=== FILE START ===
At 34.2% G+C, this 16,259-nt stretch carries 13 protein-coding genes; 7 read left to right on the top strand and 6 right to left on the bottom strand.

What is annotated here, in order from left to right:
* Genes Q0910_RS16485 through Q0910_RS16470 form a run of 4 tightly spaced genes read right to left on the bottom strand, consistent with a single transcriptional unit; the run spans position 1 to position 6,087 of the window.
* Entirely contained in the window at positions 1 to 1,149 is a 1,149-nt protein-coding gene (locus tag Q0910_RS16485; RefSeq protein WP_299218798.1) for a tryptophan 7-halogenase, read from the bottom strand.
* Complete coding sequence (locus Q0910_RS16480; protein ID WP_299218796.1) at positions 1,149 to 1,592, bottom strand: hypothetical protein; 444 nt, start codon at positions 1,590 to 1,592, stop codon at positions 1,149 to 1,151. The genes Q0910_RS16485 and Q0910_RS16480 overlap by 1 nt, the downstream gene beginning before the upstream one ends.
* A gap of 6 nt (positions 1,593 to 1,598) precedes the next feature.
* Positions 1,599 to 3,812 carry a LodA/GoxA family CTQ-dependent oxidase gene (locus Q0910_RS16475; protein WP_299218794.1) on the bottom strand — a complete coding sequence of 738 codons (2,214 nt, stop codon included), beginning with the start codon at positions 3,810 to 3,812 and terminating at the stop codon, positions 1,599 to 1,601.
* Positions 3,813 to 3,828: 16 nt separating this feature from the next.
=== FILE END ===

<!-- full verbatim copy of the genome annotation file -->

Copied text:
At 34.2% G+C, this 16,259-nt stretch carries 13 protein-coding genes; 7 read left to right on the top strand and 6 right to left on the bottom strand.

What is annotated here, in order from left to right:
* Genes Q0910_RS16485 through Q0910_RS16470 form a run of 4 tightly spaced genes read right to left on the bottom strand, consistent with a single transcriptional unit; the run spans position 1 to position 6,087 of the window.
* Entirely contained in the window at positions 1 to 1,149 is a 1,149-nt protein-coding gene (locus tag Q0910_RS16485; RefSeq protein WP_299218798.1) for a tryptophan 7-halogenase, read from the bottom strand.
* Complete coding sequence (locus Q0910_RS16480; protein ID WP_299218796.1) at positions 1,149 to 1,592, bottom strand: hypothetical protein; 444 nt, start codon at positions 1,590 to 1,592, stop codon at positions 1,149 to 1,151. The genes Q0910_RS16485 and Q0910_RS16480 overlap by 1 nt, the downstream gene beginning before the upstream one ends.
* A gap of 6 nt (positions 1,593 to 1,598) precedes the next feature.
* Positions 1,599 to 3,812 carry a LodA/GoxA family CTQ-dependent oxidase gene (locus Q0910_RS16475; protein WP_299218794.1) on the bottom strand — a complete coding sequence of 738 codons (2,214 nt, stop codon included), beginning with the start codon at positions 3,810 to 3,812 and terminating at the stop codon, positions 1,599 to 1,601.
* Positions 3,813 to 3,828: 16 nt separating this feature from the next.